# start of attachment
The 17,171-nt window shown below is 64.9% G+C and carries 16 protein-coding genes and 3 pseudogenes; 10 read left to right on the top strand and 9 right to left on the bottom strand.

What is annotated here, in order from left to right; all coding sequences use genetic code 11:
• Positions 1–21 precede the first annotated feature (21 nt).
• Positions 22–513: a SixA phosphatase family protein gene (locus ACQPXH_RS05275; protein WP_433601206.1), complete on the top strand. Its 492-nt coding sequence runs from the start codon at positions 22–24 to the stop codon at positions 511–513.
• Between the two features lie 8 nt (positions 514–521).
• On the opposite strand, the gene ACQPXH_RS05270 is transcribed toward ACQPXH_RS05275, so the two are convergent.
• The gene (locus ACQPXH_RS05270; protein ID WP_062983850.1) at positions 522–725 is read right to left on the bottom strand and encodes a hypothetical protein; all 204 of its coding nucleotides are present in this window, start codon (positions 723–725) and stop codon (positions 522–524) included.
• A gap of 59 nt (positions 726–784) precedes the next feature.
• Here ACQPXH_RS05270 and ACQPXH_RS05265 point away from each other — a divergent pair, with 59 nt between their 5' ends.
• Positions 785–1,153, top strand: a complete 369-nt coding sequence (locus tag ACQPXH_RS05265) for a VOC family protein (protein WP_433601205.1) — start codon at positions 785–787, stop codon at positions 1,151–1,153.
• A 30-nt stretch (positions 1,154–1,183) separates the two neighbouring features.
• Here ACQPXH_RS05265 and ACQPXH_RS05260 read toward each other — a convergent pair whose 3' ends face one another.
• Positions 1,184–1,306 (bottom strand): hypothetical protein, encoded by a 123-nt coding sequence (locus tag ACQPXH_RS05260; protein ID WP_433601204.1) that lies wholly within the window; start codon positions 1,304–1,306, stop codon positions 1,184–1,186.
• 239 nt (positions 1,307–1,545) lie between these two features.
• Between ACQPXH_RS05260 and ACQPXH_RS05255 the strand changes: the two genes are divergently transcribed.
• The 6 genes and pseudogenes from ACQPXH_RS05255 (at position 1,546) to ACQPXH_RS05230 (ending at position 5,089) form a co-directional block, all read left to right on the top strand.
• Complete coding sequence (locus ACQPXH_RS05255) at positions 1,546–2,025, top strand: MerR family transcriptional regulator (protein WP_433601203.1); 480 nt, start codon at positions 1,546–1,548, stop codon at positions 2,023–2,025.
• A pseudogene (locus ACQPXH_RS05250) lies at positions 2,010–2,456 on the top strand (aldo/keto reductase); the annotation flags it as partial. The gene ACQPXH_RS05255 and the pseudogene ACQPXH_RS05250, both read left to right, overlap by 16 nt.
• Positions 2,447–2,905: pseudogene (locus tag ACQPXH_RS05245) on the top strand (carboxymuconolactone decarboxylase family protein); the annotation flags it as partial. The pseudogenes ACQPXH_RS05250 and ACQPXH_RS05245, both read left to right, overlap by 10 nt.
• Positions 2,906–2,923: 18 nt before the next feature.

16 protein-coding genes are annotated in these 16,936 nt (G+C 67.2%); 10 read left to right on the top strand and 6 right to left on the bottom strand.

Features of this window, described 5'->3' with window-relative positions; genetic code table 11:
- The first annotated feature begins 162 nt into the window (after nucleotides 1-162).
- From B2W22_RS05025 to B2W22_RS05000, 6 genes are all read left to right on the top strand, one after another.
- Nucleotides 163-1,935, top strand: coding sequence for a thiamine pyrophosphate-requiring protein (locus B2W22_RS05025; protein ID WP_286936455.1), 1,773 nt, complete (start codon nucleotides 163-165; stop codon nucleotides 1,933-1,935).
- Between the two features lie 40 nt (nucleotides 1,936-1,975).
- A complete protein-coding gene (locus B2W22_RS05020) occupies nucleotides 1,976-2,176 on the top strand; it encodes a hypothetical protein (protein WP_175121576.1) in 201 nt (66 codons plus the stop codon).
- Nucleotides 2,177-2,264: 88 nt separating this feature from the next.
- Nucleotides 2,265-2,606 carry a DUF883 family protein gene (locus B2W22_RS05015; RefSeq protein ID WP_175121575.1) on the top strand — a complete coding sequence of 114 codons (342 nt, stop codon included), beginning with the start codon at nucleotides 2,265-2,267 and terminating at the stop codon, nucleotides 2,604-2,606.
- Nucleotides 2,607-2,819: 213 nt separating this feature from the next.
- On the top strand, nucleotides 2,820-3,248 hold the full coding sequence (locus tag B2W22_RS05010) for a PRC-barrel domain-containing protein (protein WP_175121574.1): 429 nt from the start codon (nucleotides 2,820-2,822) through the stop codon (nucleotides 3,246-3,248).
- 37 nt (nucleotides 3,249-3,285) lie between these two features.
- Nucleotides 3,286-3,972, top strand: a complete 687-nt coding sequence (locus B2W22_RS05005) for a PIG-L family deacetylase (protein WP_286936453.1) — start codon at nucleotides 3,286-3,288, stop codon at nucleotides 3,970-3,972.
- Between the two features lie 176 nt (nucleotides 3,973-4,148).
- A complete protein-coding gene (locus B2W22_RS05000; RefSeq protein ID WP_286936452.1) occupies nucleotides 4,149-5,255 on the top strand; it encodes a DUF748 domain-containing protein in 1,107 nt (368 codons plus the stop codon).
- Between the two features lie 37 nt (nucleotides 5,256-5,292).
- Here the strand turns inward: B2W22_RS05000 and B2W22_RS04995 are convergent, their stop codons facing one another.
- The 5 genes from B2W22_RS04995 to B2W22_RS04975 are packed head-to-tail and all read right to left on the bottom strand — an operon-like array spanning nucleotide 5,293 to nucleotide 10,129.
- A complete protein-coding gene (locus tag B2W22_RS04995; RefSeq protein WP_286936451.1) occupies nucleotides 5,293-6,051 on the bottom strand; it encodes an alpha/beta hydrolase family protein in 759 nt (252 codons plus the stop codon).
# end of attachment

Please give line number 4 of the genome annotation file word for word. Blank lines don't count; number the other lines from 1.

• Positions 22–513: a SixA phosphatase family protein gene (locus ACQPXH_RS05275; protein WP_433601206.1), complete on the top strand. Its 492-nt coding sequence runs from the start codon at positions 22–24 to the stop codon at positions 511–513.